Why do I wake up every day and continue to do this job? This question has crossed my mind a time or two since graduating from nursing school and taking a job at St. Vincent Mercy Medical Center. It seems that this is a career where many people may become burned out quickly, between the stressful nature of the job and poor treatment from staff, patients, and families. Don't mistake what I'm saying for dissatisfaction in my job. However, I have tossed around the question of why I continue to do what I am doing – that is, up until several months ago, when I had a day that completely redefined how I viewed my career and how I approach it day-by-day.

On this particular day in my life, I woke just like any other day, very tired and worn out. When I arrived to work, I found that I only had one patient in our Neuroscience ICU, which is abnormal because in our ICU, we care for two patients at a time. This patient was very sick though, and the chances this patient would survive the traumatic accident of what we deemed "car vs. pedestrian," were very slim. The number of medications hanging from the patient's lines were unbelievable. He had medications for raising and lowering blood pressure, multiple piggybacks for various reasons, an insulin drip, medications for a GI bleed, Mannitol, and 3% sodium chloride to reduce intracranial pressure, as well as about ten to fifteen other medications. This day had become the hardest day of work in my life, or at least I thought. It would be a day where sustaining a life seemed more feasible than saving one, a day when sustaining a family in the face of a tragedy seemed like an impossible task.

I spent the majority of my day maintaining the patient's vital signs, electrolytes, and fluid balance, not to mention counting the minutes until this patient coded. He ended up coding on me twice through the day, but because this patient was so young, he continued to survive, and his family continued to ask us to keep him alive. When all was said and done, I left to go home that night and the patient continued to fight for his life. All I could think about while driving home was either this patient would not survive the night, or he wouldn't survive the next shift with me.

Normally, on our unit, you take care of the same patients as you did the day before if you work multiple days in a row, but when I arrived the next day, my assignment was changed and I was on our palliative unit, rather than in our ICU. Through the night, the patient quickly went from bad to worse. His family decided that they would take him off of the ventilator that day, which explains why I was not in the ICU, but with him on our palliative unit.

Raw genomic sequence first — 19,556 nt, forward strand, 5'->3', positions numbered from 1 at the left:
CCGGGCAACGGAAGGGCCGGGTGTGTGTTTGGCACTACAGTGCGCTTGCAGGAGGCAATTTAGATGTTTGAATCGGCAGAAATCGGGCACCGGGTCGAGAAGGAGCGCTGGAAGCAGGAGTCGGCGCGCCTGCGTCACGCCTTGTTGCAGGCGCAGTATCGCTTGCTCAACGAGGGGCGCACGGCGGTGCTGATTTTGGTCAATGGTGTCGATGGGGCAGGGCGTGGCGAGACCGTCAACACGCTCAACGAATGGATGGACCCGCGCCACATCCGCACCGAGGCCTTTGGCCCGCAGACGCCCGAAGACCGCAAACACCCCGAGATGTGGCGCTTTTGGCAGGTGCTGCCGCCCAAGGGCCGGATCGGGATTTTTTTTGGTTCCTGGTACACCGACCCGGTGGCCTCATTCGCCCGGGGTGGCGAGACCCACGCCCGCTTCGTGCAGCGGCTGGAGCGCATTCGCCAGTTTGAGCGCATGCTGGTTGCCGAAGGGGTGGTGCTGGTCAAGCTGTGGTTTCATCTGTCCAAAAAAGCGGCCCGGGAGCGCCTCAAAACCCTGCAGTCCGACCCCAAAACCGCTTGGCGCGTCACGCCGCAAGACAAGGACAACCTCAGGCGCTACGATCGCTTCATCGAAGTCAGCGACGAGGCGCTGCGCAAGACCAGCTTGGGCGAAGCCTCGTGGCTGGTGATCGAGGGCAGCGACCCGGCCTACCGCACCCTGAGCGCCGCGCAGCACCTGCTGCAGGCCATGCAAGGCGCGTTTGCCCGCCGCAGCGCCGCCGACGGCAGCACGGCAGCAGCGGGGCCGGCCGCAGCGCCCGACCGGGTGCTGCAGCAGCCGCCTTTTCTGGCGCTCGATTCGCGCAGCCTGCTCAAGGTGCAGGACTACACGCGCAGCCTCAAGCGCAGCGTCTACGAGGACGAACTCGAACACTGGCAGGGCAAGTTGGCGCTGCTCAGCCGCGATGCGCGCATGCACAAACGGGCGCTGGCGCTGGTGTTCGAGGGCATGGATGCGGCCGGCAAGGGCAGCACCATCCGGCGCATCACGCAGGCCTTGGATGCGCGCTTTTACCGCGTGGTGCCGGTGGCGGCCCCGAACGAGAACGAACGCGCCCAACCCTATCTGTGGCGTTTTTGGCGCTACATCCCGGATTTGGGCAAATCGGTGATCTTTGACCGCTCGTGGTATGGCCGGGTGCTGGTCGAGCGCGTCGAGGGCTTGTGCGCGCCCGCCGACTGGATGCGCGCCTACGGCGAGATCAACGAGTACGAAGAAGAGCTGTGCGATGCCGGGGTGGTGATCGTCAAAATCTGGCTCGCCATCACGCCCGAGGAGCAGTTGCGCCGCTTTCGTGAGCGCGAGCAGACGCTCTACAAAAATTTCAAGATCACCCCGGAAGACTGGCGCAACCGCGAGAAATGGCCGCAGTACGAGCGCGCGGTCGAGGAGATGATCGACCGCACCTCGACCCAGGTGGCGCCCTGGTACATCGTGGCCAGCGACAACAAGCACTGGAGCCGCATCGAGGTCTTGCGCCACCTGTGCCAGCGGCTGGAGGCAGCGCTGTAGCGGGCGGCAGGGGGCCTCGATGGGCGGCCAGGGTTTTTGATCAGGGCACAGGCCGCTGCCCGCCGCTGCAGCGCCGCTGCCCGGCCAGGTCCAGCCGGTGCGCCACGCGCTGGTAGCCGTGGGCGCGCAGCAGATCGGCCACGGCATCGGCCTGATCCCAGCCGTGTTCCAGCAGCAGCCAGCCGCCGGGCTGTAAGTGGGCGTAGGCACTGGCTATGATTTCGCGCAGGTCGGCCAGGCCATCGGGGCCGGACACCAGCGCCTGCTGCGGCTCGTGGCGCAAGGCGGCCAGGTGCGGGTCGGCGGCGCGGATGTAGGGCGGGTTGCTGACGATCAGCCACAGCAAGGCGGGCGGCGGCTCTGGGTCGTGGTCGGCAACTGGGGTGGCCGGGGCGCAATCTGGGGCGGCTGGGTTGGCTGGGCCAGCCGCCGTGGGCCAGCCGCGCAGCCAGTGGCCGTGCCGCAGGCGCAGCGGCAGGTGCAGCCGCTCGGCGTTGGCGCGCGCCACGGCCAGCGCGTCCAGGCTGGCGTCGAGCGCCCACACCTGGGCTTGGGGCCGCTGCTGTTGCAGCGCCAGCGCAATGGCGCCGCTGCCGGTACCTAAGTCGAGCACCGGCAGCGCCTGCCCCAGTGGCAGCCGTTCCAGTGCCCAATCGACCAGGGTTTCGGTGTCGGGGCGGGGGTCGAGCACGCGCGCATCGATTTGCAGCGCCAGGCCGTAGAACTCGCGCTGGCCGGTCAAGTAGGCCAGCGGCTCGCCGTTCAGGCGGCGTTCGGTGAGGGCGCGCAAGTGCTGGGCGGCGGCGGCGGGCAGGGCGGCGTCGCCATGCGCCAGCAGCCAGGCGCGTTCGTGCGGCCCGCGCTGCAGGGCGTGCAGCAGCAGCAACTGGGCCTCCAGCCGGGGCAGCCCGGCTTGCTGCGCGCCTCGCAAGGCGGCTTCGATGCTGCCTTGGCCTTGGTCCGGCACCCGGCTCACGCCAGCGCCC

Once again, I continued to care for the patient throughout the day, until the family approached me with their decision that they were ready to let the young man go. We took him off the ventilator, keeping him comfortable with various medications. Upon removing the tube, he took three breaths before ceasing to inhale. Sobs filled this small room, with about thirty people standing around the bed. These are the moments in which you don't stay strong for the family, but cry with them. 23 years-old, after all, is much too short of a life. As the initial grieving passed, the family began to file out and hug me, one by one. And when the last relative left, an empty feeling began to fill my stomach because I felt like I had failed at what I'd gotten into this job to do. I continued to feel this way for several days.

The sickening feeling eventually passed and I tried to forget about these two days, until I received a letter in the mail. It was from the patient's family and inside was the most sentimental letter I could ever read. At the end, it simply said, "Thank you for doing everything you did. You deserve to be proud of yourself every day."

Now, when I wake up every day, I try not to ask myself what I am doing this job for, but remember what I have done that drives me to do it. I often think about that day and how sometimes in this field we look at our jobs as trying to save a person's life, not necessarily trying to sustain one and their family until they are ready to let go. Furthermore, we don't think about what these types of families and patients do for us. Sometimes, it's not nurses and doctors who impact the patient or family, but rather they impact us. Sometimes, these people change us, sustain our reason to work, and drive us to simply help.